Chemists do a diabetes bag that has a pouch for ice pack. That might help with your regular travel. I travelled a lot in early stages of my PV. I carried prescription with me and got a routine letter to state I needed to carry injections with me. In hand baggage only.

Have you got travel insurance? I used it to have regular blood tests while travelling and the corresponding venesecations when needed. I had another letter that said I needed them above HCT 42 which is my cut off point.

Good luck with getting into the flow, it's manageable.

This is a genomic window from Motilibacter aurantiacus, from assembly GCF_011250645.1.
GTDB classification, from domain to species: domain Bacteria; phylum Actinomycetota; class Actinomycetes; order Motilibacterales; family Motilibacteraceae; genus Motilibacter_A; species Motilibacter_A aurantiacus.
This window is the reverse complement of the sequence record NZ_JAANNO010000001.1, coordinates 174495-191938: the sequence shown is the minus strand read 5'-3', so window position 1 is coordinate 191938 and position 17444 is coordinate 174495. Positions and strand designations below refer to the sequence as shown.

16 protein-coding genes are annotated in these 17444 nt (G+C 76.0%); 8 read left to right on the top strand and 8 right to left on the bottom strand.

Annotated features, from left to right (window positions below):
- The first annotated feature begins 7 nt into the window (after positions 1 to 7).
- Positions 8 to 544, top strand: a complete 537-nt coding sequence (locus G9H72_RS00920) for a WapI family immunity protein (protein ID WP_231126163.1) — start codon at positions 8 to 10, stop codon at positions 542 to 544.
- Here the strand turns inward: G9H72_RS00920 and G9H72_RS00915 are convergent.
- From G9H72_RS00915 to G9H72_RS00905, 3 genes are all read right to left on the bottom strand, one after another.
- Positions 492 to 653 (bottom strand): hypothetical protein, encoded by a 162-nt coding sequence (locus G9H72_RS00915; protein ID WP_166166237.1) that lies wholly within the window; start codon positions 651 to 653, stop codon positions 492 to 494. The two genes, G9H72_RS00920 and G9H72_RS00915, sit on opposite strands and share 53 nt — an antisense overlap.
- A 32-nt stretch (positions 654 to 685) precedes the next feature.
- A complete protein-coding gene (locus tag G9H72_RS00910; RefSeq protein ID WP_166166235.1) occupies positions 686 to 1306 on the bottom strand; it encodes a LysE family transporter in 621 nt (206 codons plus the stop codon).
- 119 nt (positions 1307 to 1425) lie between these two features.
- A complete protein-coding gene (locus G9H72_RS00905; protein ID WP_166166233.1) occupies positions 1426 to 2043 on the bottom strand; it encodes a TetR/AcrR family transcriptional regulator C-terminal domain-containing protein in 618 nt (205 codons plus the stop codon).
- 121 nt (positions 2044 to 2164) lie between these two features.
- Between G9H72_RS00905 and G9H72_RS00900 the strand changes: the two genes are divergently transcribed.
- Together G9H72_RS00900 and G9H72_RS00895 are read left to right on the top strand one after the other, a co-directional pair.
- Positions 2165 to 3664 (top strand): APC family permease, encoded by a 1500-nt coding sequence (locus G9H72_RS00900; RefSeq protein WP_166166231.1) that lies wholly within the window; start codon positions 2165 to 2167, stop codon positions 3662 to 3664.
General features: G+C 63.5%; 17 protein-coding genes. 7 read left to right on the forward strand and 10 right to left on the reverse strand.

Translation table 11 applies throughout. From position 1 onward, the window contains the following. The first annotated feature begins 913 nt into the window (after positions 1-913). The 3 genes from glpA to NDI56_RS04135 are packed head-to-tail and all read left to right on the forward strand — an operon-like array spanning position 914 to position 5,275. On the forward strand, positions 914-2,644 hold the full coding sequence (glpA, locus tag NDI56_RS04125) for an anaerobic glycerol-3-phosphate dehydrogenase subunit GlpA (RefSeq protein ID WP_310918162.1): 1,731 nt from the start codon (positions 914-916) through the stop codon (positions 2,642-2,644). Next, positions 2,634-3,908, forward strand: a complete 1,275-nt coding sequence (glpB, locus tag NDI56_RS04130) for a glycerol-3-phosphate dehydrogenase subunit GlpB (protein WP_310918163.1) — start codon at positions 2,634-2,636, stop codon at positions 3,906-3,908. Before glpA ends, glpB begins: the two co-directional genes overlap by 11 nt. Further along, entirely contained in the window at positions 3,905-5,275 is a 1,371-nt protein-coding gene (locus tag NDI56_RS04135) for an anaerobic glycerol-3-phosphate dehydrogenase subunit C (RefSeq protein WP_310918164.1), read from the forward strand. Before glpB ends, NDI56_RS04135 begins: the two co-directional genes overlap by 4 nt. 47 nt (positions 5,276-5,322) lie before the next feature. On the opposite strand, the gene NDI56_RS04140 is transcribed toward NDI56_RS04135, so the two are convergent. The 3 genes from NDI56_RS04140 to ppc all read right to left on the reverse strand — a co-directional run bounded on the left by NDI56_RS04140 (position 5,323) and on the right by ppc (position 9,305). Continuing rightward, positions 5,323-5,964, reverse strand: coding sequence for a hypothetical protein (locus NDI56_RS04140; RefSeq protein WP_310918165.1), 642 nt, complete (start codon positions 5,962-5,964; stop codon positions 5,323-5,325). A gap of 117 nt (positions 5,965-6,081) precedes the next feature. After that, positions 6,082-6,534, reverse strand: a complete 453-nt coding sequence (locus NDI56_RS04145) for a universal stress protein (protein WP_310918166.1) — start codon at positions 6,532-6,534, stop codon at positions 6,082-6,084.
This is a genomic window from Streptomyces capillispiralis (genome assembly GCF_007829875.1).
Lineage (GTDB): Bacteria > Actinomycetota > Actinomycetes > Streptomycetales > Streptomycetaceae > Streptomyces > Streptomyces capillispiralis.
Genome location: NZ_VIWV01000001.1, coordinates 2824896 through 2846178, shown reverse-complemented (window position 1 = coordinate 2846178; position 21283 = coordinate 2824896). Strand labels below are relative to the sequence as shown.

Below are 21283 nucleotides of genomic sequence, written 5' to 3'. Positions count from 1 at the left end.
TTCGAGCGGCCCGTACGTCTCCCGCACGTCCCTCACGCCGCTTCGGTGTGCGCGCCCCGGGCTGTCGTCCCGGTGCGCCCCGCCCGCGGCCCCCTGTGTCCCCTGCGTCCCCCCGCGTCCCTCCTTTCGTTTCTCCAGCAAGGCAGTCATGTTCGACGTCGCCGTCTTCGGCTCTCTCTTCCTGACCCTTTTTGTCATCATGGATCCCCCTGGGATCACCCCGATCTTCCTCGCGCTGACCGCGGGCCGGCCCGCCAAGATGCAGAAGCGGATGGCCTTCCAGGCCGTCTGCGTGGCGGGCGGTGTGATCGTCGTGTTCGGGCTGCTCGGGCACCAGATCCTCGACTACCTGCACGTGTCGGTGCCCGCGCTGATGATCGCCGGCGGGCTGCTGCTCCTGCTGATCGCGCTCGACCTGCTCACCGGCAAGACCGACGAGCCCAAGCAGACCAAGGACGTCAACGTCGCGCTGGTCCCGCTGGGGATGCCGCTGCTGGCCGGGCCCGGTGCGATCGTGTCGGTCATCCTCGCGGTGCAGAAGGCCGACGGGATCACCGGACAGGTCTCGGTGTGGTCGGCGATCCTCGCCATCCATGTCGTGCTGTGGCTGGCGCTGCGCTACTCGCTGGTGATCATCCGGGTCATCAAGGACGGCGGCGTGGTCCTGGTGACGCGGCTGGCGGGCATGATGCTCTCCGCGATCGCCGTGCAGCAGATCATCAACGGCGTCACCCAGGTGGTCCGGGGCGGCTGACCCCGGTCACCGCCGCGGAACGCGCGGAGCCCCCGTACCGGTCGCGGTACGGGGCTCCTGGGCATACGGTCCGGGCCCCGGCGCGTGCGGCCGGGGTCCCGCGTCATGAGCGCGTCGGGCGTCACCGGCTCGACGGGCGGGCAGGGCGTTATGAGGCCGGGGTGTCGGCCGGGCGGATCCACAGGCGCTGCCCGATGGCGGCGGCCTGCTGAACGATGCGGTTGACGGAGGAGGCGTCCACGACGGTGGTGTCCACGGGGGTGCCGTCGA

Hi Joe, your situation is similar to mine. I have PV, platelets were up to 1500 and I have a very hectic stressful job and two kids. I started Pegasys soon after diagnosis as venesections are no good if one has raised platelets too. I see a really great local haemo in Hertfordshire and also the wonderful Prof Harrison. Both gave the same advice: to start Pegasys at 90mcg/ weekly. The platelets halved immediately after 4 weeks, the HCT took 3 months to reduce. After 2.5 years on it, my counts are all normal (platelets in the 300s and HCT 39 😊) and my dose reduced first to 45mcg/weekly and then to fortnightly only, which is my current dose. I inject Friday night because of work, and move it around a day or 2 if needed, due to travel or events. Initially I had bloods taken every month, then every 2 months and now every 3 - 4 months.